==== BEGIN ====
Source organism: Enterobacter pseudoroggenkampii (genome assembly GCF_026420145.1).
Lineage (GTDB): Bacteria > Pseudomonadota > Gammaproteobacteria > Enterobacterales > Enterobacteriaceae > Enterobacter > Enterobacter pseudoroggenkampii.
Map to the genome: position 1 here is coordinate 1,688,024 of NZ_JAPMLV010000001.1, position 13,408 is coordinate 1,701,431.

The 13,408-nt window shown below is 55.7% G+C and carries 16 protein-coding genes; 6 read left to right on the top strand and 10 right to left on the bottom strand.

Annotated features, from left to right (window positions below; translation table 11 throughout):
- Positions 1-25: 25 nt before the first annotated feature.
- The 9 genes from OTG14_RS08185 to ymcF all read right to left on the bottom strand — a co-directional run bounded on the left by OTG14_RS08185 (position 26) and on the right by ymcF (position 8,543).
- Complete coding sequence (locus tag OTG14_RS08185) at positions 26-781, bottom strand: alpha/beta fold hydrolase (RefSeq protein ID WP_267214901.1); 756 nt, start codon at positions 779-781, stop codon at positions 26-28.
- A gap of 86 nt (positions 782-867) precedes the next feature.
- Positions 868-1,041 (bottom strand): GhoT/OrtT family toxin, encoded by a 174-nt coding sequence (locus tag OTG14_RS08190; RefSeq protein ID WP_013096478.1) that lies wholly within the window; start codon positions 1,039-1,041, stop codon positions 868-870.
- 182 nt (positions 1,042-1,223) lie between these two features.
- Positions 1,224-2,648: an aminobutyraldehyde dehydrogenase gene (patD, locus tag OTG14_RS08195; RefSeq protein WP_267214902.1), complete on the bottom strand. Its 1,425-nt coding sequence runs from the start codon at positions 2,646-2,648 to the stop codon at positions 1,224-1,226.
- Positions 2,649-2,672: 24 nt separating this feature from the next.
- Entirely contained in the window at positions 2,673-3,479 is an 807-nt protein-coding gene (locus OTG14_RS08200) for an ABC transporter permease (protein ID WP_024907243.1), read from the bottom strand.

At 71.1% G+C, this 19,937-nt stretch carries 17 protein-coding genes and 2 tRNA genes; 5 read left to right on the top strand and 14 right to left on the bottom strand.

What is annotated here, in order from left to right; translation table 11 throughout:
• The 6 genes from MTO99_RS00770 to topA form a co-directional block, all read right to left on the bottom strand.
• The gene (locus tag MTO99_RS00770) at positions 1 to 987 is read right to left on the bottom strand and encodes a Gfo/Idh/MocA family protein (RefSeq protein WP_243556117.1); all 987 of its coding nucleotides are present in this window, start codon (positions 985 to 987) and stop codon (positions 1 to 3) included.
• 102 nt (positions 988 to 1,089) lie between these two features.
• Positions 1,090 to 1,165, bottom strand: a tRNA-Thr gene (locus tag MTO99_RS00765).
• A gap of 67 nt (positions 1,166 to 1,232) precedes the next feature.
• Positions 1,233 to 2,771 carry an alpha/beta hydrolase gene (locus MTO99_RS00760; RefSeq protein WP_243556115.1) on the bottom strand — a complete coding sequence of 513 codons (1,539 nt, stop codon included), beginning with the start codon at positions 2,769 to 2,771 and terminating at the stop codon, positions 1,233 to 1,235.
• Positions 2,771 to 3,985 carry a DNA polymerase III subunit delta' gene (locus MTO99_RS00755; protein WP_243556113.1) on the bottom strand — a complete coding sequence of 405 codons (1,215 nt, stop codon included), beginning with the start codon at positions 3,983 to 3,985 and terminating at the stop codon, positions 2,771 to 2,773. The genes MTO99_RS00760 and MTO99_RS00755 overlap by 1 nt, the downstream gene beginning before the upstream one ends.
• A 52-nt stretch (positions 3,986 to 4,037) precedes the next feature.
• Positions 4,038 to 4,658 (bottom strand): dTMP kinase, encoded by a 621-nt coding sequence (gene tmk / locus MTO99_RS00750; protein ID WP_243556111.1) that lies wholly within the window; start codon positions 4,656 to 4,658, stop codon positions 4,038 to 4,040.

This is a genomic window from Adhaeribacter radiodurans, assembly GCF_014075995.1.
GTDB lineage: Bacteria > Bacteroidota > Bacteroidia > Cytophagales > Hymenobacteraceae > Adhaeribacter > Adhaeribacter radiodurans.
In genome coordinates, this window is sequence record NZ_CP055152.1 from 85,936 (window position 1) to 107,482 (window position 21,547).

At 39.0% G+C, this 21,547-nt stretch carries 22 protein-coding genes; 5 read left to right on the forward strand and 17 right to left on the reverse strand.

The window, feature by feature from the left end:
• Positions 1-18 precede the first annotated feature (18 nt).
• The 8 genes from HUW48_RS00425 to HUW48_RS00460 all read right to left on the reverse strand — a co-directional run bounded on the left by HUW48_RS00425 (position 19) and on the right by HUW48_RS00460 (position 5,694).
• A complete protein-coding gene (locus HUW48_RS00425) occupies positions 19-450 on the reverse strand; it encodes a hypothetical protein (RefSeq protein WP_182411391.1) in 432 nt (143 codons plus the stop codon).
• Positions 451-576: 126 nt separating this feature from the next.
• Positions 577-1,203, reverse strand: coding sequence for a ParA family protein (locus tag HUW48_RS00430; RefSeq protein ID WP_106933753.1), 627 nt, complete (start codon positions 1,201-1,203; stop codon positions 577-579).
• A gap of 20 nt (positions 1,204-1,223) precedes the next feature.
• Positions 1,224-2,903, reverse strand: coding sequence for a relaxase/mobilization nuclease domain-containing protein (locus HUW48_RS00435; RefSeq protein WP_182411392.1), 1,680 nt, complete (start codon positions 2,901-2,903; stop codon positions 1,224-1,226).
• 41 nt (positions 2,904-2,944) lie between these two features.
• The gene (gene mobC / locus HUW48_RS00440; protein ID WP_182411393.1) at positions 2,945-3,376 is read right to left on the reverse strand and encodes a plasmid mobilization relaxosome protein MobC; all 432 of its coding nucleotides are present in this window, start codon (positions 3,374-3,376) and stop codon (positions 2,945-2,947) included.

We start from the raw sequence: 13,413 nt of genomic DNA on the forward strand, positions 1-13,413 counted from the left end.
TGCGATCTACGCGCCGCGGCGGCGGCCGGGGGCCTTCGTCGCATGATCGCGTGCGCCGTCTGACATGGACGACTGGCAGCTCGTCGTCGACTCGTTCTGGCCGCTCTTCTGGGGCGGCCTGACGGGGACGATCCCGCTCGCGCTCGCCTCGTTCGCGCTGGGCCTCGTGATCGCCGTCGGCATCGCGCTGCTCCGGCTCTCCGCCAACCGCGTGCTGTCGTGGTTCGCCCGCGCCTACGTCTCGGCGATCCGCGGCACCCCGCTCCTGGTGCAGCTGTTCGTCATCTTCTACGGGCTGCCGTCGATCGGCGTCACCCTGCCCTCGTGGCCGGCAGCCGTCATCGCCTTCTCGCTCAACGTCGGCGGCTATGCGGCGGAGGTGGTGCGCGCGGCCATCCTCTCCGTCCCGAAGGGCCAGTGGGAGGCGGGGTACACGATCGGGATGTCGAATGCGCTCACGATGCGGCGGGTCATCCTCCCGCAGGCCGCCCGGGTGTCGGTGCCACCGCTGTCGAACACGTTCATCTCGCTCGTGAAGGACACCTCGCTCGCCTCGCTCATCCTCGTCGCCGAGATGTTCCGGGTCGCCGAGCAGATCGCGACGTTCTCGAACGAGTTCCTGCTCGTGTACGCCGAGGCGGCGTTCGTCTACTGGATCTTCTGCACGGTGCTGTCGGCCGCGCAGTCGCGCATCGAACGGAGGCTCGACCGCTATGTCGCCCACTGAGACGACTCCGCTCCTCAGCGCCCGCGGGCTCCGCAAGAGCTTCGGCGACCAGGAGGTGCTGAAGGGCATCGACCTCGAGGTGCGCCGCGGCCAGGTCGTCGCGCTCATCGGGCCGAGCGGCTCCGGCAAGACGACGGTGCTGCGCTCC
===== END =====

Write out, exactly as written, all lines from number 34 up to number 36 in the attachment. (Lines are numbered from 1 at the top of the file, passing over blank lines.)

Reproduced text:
• Positions 451-576: 126 nt separating this feature from the next.
• Positions 577-1,203, reverse strand: coding sequence for a ParA family protein (locus tag HUW48_RS00430; RefSeq protein ID WP_106933753.1), 627 nt, complete (start codon positions 1,201-1,203; stop codon positions 577-579).
• A gap of 20 nt (positions 1,204-1,223) precedes the next feature.